Tiree, 7 August 1883 - Angus Munn

ANGUS MUNN, Crofter, Heanish (44)—examined.

33542. Professor Mackinnon.
—You have a statement to submit to the Commission?
—' Unto the Honourable the Royal Commissioner, appointed to inquire into the Condition of the Highlands and Islands of Scotland, the Statement of Angus Munn (44), crofter and fisherman, Heanish, Tyree; Humbly sheweth, That we have been forcibly deprived of our holdings of two crofts, during our father and mother's lifetime, to make room for another party who got into the factor's favour, and on going to his Grace the Duke of Argyle to Mull, he advised us to come home and that he himself would look after it. On the factor becoming aware of this he reported that we had no stock to stock the ground with, and on being challenged by the factor as to the stock, we had to call witnesses to let them see what number of stock we had; and on the factor's becoming aware of this, he, in a rage, asked us about the stock. Having replied in the affirmative, he said, " Did I not tell you that you were not to have a hoof on the grass after a certain day?" On being questioned as to what was to be done with them, " Drown them," said he. We had then to confine them in our byres until some of our cattle died. Now, on his Grace having found this out, and that we were able to stock the ground, he further instructed the factor to reinstate us on the crofts; but after all we never got but one of the crofts we had before, after being two years from us, and much rent was imposed upon us on that croft than what was before. Mr Geikie was the ruling factor for his Grace at that time. The crofters grieve for high rents, as it was about doubled within the last thirty years, exclusive of rates; and our land, by constant rotation, does not yield the one half of the produce it used to do previous to the rent being raised, and by that reason, we are buying our meal regularly from the south, and also feeding stuff for our cattle. The most useful part of our common pasture was taken from us and added to the one in whose hands the greater part of the township is. Our demands are
—More land, fixity of tenure, fair rent, compensation for improvements.
—Delegate, ANGUS MUNN.
—P.S. We also complain of our harbour accommodation, and for larger fishing boats, such as are required for that part of our industry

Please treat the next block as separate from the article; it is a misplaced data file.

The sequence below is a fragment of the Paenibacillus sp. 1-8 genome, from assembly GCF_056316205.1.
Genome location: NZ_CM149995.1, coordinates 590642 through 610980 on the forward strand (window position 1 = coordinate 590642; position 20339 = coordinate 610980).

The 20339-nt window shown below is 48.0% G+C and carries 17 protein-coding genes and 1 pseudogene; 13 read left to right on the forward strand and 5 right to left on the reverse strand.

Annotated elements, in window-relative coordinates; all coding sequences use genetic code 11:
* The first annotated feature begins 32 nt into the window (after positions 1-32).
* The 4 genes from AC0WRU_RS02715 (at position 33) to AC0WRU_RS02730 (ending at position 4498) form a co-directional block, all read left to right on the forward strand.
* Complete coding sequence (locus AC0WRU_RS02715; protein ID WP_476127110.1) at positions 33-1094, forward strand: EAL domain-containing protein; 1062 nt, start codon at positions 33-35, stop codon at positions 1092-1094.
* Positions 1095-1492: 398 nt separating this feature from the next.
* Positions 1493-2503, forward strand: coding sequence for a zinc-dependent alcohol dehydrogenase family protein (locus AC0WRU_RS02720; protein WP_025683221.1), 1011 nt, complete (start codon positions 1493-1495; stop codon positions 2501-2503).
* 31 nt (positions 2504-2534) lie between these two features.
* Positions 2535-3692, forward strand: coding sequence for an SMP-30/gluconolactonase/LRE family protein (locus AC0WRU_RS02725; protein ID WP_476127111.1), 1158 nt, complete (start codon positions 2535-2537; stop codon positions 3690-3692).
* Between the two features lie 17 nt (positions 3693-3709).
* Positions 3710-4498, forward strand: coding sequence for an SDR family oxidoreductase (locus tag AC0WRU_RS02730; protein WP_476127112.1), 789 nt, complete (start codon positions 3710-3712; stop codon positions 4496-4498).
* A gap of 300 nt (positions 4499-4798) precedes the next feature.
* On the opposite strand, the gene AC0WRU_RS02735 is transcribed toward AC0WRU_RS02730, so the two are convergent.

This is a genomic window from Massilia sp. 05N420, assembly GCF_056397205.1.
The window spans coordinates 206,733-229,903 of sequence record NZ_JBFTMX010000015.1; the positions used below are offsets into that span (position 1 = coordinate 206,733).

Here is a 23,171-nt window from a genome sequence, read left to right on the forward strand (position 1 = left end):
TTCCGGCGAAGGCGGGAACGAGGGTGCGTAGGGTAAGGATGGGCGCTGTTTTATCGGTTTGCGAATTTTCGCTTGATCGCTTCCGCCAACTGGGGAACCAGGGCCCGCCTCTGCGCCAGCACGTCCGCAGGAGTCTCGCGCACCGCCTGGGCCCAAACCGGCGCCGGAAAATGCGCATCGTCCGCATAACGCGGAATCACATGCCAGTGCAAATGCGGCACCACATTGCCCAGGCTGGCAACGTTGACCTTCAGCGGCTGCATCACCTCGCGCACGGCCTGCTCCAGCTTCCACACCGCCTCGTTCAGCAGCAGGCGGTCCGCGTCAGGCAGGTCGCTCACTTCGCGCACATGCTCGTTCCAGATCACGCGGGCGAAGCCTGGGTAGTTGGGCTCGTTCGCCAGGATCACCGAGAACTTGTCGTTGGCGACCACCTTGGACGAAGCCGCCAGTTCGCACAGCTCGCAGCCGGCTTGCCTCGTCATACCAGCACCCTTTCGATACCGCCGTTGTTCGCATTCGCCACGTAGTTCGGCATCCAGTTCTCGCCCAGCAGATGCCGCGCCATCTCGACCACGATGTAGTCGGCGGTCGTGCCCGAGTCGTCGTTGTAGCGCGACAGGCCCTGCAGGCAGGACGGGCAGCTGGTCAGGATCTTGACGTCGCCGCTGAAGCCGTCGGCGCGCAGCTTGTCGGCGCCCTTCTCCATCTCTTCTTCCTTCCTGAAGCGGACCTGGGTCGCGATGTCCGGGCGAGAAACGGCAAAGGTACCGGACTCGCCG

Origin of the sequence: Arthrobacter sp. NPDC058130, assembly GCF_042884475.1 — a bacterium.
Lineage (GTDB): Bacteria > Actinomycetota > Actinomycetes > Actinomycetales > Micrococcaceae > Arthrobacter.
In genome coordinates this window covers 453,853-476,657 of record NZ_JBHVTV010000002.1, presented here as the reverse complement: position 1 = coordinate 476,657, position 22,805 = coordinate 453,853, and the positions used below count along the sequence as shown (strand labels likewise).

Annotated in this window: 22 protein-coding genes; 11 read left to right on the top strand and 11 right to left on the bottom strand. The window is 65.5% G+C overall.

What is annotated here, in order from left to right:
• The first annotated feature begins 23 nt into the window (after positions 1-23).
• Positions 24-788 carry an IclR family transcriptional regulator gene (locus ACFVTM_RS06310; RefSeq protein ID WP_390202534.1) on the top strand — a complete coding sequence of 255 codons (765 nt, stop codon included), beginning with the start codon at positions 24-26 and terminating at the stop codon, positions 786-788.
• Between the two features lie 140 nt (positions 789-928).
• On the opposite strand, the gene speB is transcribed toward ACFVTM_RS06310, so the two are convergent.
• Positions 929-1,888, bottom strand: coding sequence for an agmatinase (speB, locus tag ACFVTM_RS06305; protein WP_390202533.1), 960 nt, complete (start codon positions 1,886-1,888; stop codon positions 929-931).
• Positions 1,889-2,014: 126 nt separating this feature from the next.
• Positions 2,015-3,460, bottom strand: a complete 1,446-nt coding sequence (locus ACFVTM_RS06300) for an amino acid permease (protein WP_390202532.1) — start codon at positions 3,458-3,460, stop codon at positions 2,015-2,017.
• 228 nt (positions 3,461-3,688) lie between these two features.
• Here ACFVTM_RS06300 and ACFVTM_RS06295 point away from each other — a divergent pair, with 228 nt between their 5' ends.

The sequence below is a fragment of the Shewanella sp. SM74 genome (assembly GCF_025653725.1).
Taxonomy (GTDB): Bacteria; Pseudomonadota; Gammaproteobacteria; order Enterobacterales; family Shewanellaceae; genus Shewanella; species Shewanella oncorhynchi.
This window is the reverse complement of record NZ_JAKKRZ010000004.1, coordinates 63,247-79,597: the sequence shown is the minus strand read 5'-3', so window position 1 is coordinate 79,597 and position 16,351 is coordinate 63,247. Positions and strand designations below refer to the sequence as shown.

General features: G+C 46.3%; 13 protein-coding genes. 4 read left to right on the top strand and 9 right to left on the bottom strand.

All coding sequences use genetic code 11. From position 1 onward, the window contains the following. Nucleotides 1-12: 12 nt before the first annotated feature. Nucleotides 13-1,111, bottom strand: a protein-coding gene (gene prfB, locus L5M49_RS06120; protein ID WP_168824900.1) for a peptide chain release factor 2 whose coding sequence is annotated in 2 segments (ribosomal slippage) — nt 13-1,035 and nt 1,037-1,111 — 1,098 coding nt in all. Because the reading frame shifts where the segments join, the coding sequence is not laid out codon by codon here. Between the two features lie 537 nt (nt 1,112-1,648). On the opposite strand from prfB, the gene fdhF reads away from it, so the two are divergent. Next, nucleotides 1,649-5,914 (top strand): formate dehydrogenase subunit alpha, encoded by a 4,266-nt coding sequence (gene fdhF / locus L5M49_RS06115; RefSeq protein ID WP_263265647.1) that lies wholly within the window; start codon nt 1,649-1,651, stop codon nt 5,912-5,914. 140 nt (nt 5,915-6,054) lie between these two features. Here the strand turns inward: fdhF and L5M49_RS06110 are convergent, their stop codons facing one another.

33543. How many crofters are there in Heanish ?
—Four just now, and the minister counts for one; that is five, who have got three crofts.

33544. What is the whole rent of the place?
—I pay £ 7 and a few shillings; I cannot tell the total rent of the place.

33545. You say the rent was doubled within the last thirty years; what was your rent at that time ?
—We had only one croft at that time, and we paid 40s. to 50s. for it.

33546. And do you pay your present rent for the same land you had then ?
—Yes, for the same land we pay now £7, for which we paid formerly 40s. to 50s.

33547. But the two crofts that were taken from you were not restored to you ?
—Yes, we got the one that we have now.

33548. But not the other one ?
—Not the second.

33549. How long ago was that ?
—Nearly twenty years ago.

33550. What was done with the other croft which was not restored to you ?
—It was given to a neighbour and favourite of the factor's.

33551. Had he no land before?
—Yes, he had.

33552. How much had he before?
—He had three crofts.

33553. And you were not in arrears when that croft was taken from you ?
—Yes, we were a little in arrears.

33554. Did you or your father make any improvement upon these two crofts you had ?
—Yes, we made some drains, and we put some soil upon the rocky ground.

33555. Was the land worth more after you did that than it was when you came into possession of it first ?

33556. Was it not yielding better crops?
—Yes, the portions that were drained were yielding better crops, but the other portions were getting worse

33557. How ?
—Because it required to be ploughed every year, and we could not give it rest,

33558. Why did you need to plough it every year?
—Because it was so small; we were not able to support ourselves unless we ploughed it every year.

33559. When was the part of the common pasture taken from you ?
—About sixteen years ago ; it was in Mr Geikie's time.

33560. What reason did he give for doing so ?
—No reason at all, but his own good-will and pleasure.

33561. To whom was it given?
—To the man who got our croft—the favourite.

33562. What was the extent of it?
—About three acres, rock and all

33563. What stock do you keep now ?
—One horse and two cows. This portion of outrun which I speak of was used as a passage to the general
outrun of the place for the cattle, so that it is not merely the loss as pasture land, but the loss of it as a direct road. We have now to make a circuit of a mile to get to the outrun upon which our cattle graze. There used also to be horses upon it some portions of the year.

33564. What feeding stuffs do you get for your cattle?
—Pease-meal and bean-meal.

33565. Do you use that food all winter ?

33566. What generally does it cost you?
—26s. or 27s. per bag; it is in bags we buy it.

33567. How many bags do you use in a season ?
—Two to four usually.

33568. How many bolls of meal have you had to buy since last autumn for yourself ?
—Nearly twenty.

33569. At how much the boll?
—Fifteen to twenty shillings off and on—oatmeal 20s., flour about 15s.

33570. Do you fish ?

33571. Do you make your living by fishing ?
—No. I was obliged to take to the fishing when I lost the second croft. My father and mother were bedridden, and I had to support them.

33572. Were the two crofts sufficient to support them ?
—Yes, we were able to live by them, but it was just hard enough.

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